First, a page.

Maersk tries to limit disruption to schedules after fatal ship fire

Maersk tries to limit disruption to schedules after fatal ship fire

Firefighters tackle the blaze onboard Maersk Honam. Photo credit: Indian Coast Guard.

Maersk Line is making alternative vessels available for European exporters scheduled to load containers on the Maersk Honam, which caught fire off the port of Salalah in the Arabian Sea on March 6.

The fire continues to blaze a week after it began in one of the cargo holds and quickly escalated, forcing the crew to abandon the vessel. The remains of three crew have been found and one man is still missing. One of the evacuated crew died soon after being rescued.

The Maersk Honam was part of the 2M Alliance’s AE11 Jade loop, with the port rotation of Qingdao, Busan, Ningbo, Xiamen, Nansha, Yantian, Singapore, Malta, Barcelona, Valencia, La Spezia, Gioia Tauro, Port Said, King Abdullah City, Dubai, Singapore, Shekou, Xiamen, and Qingdao. A total of 11 vessels of between 13,000 and 15,900 TEU were deployed on the string.

A Maersk spokesperson said Maersk Honam was scheduled to arrive in Europe one or two weeks after the fire and the carrier had time to put a contingency plan in place to mitigate further disruption.
“For customers who intended to load cargo on Maersk Honam in Europe to be exported to Asia, Maersk Line will be considering an alternative vessel to take over Maersk Honam’s rotation or make other allowances on other Maersk Line vessels sailing to Asia,” the spokesperson said.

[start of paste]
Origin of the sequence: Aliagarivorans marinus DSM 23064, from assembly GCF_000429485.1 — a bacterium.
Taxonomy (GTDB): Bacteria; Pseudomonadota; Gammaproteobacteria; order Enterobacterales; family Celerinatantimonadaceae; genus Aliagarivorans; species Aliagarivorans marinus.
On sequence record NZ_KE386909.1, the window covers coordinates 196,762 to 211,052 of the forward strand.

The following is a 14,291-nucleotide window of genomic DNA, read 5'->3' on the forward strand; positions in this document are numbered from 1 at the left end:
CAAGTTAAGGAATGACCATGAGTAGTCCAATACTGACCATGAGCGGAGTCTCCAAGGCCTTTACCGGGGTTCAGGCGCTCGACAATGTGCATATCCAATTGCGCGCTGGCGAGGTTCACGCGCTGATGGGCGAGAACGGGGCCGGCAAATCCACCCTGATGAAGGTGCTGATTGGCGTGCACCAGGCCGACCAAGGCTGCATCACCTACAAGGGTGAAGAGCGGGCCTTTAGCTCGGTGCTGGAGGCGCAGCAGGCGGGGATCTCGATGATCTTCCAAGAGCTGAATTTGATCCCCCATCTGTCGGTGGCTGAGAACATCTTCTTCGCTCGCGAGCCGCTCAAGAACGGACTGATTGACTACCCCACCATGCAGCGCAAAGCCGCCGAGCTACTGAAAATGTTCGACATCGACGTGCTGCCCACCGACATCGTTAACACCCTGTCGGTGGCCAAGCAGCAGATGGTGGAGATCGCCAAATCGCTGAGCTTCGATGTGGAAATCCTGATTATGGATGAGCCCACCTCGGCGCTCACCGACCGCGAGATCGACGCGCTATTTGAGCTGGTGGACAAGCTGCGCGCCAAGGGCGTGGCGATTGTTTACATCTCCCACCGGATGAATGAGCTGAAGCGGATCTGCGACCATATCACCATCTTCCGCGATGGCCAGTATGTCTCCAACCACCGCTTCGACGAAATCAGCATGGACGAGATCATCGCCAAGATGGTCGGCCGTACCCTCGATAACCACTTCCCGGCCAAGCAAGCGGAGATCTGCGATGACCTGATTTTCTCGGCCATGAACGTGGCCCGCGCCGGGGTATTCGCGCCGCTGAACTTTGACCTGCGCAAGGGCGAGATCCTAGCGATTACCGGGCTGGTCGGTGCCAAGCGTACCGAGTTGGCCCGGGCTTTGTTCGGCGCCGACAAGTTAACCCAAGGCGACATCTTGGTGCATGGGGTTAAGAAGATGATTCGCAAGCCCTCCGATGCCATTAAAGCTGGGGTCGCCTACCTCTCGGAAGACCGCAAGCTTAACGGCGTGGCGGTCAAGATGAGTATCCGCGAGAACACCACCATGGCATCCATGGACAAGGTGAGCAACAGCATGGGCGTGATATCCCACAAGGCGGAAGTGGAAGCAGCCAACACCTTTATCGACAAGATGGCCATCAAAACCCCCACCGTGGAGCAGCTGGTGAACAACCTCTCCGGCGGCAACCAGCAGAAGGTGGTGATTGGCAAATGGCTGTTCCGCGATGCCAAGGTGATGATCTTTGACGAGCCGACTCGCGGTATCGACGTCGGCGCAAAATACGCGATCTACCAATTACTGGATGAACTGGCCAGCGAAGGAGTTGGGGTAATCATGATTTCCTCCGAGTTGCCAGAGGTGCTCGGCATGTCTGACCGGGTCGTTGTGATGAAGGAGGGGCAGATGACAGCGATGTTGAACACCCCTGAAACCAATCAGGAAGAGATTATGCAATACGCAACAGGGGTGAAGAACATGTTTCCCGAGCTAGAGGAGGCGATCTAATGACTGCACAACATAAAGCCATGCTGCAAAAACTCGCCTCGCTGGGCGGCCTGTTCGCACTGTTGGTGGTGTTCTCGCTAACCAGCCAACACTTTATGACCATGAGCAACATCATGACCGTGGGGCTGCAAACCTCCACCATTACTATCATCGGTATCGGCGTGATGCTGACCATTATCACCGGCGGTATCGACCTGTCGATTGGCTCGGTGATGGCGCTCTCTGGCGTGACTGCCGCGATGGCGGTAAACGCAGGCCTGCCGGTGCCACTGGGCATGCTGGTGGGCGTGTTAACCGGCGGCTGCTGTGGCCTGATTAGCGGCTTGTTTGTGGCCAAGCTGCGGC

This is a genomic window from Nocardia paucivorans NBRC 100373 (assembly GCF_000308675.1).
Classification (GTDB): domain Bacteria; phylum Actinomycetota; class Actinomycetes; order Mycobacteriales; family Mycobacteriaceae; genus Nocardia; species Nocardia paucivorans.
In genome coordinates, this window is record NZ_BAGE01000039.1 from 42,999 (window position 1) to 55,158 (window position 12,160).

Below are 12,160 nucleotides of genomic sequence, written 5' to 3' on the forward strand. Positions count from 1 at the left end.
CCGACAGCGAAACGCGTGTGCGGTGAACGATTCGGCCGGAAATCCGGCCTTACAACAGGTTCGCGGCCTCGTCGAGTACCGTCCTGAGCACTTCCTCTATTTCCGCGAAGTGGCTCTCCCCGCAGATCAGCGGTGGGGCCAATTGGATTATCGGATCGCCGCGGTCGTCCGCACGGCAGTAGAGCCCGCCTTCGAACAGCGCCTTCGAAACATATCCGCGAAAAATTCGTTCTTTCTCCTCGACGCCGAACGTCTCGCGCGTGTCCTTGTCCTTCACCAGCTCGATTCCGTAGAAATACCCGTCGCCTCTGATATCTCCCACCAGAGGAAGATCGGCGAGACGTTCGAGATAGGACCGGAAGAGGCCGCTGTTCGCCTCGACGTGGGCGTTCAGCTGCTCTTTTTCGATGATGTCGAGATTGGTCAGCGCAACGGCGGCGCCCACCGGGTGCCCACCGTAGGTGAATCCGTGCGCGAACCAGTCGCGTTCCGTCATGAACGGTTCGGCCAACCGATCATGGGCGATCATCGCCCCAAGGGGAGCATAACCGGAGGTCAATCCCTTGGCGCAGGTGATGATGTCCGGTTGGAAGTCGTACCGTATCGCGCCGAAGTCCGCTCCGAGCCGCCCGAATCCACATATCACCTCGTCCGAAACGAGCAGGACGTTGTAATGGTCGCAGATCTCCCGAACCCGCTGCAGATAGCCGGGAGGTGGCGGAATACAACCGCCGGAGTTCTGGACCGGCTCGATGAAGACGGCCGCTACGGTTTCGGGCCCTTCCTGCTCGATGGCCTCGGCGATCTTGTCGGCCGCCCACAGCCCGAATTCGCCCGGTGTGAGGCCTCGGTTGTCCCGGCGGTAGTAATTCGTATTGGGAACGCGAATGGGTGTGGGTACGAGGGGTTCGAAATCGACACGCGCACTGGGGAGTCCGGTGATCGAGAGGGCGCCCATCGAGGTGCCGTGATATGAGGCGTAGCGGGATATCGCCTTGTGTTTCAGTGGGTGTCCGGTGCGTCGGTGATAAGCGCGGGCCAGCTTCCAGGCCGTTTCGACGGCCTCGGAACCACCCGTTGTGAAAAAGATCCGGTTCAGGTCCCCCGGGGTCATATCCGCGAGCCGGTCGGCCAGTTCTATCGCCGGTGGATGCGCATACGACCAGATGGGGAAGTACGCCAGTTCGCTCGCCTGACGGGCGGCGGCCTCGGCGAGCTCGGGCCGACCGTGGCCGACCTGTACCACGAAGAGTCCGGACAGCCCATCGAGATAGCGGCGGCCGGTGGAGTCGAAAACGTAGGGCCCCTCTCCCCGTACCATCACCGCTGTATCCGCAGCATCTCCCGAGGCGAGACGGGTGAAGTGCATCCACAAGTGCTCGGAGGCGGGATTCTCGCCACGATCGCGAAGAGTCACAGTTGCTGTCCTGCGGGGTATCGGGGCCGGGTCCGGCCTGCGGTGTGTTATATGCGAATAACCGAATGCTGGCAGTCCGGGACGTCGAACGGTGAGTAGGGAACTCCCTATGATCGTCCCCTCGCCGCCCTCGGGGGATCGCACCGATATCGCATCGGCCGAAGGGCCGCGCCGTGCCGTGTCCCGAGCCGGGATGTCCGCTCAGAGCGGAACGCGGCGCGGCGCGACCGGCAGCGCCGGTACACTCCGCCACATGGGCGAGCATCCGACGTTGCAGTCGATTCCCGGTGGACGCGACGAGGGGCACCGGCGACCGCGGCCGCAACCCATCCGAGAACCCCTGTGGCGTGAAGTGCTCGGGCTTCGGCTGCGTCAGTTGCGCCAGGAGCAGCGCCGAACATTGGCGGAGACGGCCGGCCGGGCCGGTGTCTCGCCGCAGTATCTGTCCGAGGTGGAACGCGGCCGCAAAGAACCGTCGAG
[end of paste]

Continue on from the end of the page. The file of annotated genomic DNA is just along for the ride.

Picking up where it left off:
Several Maersk Line vessels assisted in the search and rescue for the missing crew members, but the carrier did not expect schedule disruption as a result. “To mitigate further impact to schedules of the vessels assisting with the search and rescue, Maersk Line vessels traversing the region are rotated periodically, so that one vessel is not excessively delayed,” the spokesperson said.

The Maersk spokesperson declined to speculate on the cause of the fire, but a carrier executive told at TPM 2018 in Long Beach that with the mis-declaration of dangerous goods being such an enormous industry problem — on ocean as well as air — that would be an obvious place for investigators to start.

“What we can say is this is a very serious fire,” Maersk said. “A full investigation will be conducted to determine the cause of the fire and the impact to the vessel and cargo.” The India Marine Police is conducting a routine investigation of the incident and will be interviewing all crew members.

Specialized firefighting vessels are still on the scene and salvage operations are being led by Smit Salvage and Ardent. Maersk Line is cooperating with the salvors and has two marine engineers on site.

Contact Greg Knowler at and follow him on Twitter: @greg_knowler.